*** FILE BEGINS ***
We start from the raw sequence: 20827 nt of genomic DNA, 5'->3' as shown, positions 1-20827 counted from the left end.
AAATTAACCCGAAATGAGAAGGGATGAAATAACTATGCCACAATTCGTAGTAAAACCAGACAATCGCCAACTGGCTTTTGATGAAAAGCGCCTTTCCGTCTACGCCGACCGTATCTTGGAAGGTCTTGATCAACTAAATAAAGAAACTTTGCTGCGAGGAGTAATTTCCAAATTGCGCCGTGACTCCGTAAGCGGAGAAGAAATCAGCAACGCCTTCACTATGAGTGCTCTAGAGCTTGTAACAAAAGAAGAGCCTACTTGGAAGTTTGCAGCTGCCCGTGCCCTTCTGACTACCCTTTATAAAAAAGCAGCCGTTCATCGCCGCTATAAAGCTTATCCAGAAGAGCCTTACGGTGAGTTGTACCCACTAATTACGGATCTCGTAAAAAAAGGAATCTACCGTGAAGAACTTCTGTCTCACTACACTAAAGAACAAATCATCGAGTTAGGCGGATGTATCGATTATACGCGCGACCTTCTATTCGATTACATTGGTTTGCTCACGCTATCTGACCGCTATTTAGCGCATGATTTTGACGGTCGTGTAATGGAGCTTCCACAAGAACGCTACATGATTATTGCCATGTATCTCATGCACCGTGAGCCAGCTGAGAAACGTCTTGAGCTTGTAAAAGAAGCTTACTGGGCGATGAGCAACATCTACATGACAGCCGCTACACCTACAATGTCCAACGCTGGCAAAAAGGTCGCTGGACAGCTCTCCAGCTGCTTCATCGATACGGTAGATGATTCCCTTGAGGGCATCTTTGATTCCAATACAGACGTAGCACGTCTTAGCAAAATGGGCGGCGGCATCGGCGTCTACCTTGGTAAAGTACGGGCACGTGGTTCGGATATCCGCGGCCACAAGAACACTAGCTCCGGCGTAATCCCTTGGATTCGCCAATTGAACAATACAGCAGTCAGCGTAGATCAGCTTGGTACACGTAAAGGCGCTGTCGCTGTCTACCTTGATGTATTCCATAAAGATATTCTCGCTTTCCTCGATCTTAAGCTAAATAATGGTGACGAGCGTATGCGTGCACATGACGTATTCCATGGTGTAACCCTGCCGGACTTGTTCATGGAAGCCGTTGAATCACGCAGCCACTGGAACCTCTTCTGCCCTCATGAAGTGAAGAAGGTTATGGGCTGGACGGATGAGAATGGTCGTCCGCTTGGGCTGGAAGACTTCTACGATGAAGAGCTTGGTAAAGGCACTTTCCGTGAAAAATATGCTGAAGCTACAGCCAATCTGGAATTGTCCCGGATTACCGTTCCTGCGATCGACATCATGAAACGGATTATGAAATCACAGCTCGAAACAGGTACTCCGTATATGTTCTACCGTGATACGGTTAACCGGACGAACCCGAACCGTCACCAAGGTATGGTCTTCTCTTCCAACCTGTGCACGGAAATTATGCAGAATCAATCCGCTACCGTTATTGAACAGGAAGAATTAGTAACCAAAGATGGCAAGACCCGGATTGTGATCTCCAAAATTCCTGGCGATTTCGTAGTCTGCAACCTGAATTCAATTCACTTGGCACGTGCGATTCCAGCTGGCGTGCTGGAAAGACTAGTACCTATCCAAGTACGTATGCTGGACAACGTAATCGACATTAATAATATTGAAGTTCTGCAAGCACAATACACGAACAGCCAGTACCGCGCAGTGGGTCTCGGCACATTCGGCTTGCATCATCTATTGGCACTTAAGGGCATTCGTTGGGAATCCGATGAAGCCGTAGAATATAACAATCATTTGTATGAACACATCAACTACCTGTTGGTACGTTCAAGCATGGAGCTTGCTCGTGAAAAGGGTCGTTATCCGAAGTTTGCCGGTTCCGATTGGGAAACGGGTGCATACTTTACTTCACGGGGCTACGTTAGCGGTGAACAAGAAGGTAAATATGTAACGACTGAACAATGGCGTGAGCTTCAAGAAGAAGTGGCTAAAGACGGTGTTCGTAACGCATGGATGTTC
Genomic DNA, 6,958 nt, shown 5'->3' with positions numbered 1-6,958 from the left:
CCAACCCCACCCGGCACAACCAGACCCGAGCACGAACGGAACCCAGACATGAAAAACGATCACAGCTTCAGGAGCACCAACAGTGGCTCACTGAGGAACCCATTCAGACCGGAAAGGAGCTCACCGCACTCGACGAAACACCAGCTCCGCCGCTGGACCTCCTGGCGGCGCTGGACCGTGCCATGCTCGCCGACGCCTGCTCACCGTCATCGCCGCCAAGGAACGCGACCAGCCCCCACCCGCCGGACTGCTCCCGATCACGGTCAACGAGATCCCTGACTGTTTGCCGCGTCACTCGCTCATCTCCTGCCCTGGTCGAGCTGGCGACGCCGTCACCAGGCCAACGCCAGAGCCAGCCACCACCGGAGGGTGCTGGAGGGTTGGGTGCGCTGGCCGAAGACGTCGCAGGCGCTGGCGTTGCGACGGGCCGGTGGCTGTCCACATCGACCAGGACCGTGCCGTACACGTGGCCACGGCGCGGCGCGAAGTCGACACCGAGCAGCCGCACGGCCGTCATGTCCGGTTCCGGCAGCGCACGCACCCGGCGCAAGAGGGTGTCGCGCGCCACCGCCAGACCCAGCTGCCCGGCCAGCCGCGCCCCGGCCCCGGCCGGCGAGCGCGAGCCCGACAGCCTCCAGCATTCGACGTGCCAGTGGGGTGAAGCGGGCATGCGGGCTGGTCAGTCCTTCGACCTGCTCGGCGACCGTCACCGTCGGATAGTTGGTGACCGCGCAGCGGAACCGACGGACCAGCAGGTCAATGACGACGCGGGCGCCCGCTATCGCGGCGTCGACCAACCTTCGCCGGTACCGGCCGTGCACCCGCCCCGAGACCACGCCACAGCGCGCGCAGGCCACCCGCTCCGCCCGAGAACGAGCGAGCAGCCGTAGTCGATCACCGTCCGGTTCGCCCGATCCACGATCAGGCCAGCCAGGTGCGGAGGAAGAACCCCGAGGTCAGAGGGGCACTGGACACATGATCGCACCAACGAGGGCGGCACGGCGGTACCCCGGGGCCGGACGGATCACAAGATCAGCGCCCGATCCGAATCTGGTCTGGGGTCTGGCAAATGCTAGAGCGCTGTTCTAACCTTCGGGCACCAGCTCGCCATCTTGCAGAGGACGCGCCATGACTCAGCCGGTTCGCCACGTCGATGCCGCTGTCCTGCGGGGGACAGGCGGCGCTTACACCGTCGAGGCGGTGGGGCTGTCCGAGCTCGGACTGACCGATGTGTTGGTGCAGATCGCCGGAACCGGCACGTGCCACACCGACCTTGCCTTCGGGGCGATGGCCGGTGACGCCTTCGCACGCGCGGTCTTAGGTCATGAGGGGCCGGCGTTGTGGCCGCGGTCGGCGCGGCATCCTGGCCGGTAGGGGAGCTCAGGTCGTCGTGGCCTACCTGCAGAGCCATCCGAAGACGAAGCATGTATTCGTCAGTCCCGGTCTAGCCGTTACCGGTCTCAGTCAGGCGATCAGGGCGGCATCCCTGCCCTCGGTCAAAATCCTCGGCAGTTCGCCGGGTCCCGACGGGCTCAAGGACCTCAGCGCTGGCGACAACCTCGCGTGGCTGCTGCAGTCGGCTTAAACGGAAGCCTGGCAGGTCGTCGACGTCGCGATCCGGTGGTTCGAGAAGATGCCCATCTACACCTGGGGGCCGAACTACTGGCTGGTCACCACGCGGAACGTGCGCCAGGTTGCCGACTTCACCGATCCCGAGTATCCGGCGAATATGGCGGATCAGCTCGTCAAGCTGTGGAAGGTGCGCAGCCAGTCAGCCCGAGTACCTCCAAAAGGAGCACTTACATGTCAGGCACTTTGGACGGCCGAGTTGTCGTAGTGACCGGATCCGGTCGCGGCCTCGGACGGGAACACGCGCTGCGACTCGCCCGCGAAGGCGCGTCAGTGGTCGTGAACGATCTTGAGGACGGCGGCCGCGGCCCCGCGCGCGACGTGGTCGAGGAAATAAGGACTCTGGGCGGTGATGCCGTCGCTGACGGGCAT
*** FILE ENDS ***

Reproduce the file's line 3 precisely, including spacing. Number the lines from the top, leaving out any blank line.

Genomic DNA, 6,958 nt, shown 5'->3' with positions numbered 1-6,958 from the left: